Youth leaders gather, explore issues of racism

Felipe Hinojosa, assistant professor of history at Texas A&M University in College Station, Texas, presents at the Youth Ministry Council 2015 gathering at Spruce Lake Retreat Center in Canadensis, Pennsylvania, April 19-22. (Photo by Rachel Springer Gerber)
Felipe Hinojosa, assistant professor of history at Texas A&M University in College Station, Texas, presents at the Youth Ministry Council 2015 gathering at Spruce Lake Retreat Center in Canadensis, Pennsylvania, April 19-22. (Photo by Rachel Springer Gerber)

(Mennonite Church USA)—The 2015 Youth Ministry Council (YMC) gathering drew 45 youth pastors, leaders and sponsors — representing 10 Mennonite Church USA area conferences — for a time of work and worship at Spruce Lake Retreat Center in Canadensis, Pennsylvania, April 19-22. The event’s theme was “Connecting our Stories: Imagining our Future.”

“Youth Ministry Council is a gathering that allows youth leaders of all stripes to come together to talk about current developments in youth ministry, changes in our culture and more,” said Rachel Springer Gerber, denominational minister of youth and young adults for Mennonite Church USA. “It’s a time to network with one another about best practices and be resourced together.”

Keynote speaker Felipe Hinojosa, assistant professor of history at Texas A&M University in College Station, Texas, drew on stories and examples from his book, Latino Mennonites: Civil Rights, Faith and Evangelical Culture. He invited YMC participants to explore the stories and experiences that have shaped their understandings of race and challenged them to note ways in which racism has and still does function within congregations and the denomination.

“How are you talking — or not talking — about things shaping our culture like Ferguson, the U.S.-Mexico border, demographic changes and social media?” said Hinojosa. “Each of our stories is powerful. We need to keep telling these stories and learning how to re-frame them to provide hope for the future and to get past the paralysis that history can sometimes bring us to.”

The group also participated in several conversations in which individuals could present pressing topics for discussion. Topics included how busyness is changing the face of youth ministry, racism and other forms of oppression, and the ways culture impacts the church.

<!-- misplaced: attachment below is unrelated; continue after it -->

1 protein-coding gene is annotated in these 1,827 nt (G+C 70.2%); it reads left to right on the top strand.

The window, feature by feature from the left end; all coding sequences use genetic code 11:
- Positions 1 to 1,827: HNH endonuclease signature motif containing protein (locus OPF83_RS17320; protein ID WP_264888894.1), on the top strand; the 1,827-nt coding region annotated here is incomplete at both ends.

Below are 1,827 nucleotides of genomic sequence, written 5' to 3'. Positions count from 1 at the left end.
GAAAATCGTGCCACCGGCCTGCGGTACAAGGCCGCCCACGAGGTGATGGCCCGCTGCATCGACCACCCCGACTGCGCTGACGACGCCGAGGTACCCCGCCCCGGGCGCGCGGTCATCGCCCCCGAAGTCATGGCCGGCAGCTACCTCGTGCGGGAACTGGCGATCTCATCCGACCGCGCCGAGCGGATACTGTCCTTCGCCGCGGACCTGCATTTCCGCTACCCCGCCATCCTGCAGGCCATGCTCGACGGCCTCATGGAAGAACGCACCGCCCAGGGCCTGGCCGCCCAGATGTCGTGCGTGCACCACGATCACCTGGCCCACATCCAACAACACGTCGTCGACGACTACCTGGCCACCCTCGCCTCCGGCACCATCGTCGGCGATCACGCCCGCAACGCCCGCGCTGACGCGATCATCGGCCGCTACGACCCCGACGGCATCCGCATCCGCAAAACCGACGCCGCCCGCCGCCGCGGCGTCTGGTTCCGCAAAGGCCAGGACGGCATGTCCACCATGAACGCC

Gerber presented a resource that is currently being developed for Anabaptist youth workers — a website called The Gathering Place. The site, which will launch at the Mennonite Church USA convention in Kansas City this summer, will serve as an online networking and resourcing site. It will include monthly study groups, chances to connect with spiritual directors, and spaces for youth pastors and lay leaders to join cohort groups and receive coaching for their ministry.

Participants spent time in worship, led by Danilo Sanchez, youth pastor at Ripple Allentown in Pennsylvania. During closing worship, participants anointed one another’s hands and read this commission from St. Teresa of Avila: “Christ has no body but yours. No hands, no feet on earth but yours. Yours are the eyes with which he looks compassion on this world. Yours are the feet with which he walks to do good. Yours are the hands with which he blesses all the world.”

For Gerber, the anointing service was a concrete way of empowering youth leaders to apply their learnings in their own congregations and contexts.

“We don’t want to just let these ideas rest and remain here, but we want people to go and actually put these things that we’ve learned into practice,” she said.

The next Youth Ministry Council gathering will take place Jan. 29–31, 2016, in Orlando, Florida.

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—Mennonite Church USA staff

Image available:

Felipe Hinojosa, assistant professor of history at Texas A&M University in College Station, Texas, presents at the Youth Ministry Council 2015 gathering at Spruce Lake Retreat Center in Canadensis, Pennsylvania, April 19-22. (Photo by Rachel Springer Gerber)

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One thought on “Youth leaders gather, explore issues of racism

  1. As the mother of a 18 year old son who is still in high school, and a 22 year old daughter, both of whom who are deeply passionate about social justice issues, including LBTGQ equality, to have these issues directly addressed by their youth leaders we as a family know is hugely important to their growth as true, daily followers of Jesus, so I hope that the challenges issued at this conference are deeply taken to heart by those who attended.

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